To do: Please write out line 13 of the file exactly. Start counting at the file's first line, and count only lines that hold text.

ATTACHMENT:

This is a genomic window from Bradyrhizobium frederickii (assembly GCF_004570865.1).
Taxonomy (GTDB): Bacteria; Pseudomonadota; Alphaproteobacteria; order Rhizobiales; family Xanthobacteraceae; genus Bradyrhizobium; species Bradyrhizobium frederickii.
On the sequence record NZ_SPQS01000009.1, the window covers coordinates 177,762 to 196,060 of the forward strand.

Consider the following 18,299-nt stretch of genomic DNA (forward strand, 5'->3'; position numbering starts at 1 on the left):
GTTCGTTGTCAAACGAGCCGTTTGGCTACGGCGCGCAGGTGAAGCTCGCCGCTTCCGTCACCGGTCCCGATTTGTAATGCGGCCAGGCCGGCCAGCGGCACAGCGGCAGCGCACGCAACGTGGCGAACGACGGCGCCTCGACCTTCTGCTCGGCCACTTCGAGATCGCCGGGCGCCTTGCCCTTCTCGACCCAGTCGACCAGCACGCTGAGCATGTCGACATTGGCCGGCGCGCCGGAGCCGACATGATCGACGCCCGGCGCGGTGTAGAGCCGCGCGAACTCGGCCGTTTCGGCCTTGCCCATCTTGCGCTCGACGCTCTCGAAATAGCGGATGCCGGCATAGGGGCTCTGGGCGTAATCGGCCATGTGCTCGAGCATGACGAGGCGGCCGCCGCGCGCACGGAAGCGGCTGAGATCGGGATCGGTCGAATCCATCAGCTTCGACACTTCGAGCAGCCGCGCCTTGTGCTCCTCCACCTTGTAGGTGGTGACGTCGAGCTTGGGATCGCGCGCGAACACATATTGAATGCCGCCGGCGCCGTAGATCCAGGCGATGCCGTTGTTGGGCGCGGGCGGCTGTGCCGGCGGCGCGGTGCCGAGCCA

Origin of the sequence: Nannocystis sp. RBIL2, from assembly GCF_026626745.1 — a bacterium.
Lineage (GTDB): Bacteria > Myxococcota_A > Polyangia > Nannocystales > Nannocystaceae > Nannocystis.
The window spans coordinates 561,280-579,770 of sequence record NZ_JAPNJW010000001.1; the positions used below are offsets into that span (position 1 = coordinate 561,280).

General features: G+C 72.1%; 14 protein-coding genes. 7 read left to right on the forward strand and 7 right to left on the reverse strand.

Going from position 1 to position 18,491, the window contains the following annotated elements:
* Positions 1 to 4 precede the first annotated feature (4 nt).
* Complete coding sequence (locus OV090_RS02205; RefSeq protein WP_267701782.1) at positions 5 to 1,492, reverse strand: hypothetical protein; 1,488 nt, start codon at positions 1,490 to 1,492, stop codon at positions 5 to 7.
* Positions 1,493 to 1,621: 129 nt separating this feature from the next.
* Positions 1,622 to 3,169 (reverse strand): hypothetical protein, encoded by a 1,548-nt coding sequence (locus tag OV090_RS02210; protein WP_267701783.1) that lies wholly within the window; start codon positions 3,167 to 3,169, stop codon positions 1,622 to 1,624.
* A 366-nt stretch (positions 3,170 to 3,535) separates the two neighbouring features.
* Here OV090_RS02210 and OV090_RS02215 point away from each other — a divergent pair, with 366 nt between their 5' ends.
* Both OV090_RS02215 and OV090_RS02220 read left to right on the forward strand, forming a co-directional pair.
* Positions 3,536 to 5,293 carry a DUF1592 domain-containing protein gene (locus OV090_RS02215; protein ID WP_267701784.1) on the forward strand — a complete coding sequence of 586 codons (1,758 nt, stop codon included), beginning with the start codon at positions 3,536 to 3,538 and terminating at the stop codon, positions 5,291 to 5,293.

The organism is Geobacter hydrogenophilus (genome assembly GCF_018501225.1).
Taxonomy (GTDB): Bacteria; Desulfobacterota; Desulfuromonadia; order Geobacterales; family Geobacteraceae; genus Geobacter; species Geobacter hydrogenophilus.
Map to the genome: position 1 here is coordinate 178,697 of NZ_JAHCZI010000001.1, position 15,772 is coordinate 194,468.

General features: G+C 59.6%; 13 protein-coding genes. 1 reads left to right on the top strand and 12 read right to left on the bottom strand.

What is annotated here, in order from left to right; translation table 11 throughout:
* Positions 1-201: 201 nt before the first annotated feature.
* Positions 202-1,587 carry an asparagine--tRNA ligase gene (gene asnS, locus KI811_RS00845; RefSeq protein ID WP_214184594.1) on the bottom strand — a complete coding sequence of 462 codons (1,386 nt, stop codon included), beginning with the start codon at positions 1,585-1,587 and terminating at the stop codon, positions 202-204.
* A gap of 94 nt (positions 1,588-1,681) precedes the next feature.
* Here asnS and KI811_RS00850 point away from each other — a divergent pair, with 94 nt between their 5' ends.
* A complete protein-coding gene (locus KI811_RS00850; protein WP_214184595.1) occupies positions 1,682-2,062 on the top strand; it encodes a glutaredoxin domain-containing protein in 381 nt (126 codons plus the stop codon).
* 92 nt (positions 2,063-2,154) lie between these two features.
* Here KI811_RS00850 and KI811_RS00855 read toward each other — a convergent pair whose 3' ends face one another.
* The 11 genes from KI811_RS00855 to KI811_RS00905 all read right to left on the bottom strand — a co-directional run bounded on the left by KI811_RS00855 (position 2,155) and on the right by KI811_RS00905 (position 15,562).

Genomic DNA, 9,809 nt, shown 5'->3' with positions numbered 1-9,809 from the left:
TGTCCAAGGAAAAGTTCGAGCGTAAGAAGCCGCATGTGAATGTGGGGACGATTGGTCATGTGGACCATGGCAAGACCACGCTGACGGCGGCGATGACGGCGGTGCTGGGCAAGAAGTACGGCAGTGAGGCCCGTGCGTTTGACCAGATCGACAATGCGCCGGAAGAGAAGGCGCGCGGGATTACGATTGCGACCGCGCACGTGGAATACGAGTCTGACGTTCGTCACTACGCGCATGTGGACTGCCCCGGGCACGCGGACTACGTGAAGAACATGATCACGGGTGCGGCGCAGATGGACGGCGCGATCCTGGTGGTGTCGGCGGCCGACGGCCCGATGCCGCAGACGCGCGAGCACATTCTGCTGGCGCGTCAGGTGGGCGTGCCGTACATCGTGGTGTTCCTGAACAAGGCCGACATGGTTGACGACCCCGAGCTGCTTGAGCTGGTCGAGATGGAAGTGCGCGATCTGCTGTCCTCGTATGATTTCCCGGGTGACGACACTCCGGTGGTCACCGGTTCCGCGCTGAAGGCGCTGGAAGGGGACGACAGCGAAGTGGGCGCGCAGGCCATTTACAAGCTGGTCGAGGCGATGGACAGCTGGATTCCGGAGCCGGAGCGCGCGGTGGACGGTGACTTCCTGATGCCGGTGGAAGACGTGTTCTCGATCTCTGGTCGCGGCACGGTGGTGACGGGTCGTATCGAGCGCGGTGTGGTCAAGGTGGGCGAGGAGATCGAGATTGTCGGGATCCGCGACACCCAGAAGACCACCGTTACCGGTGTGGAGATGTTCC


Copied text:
* Positions 1,493 to 1,621: 129 nt separating this feature from the next.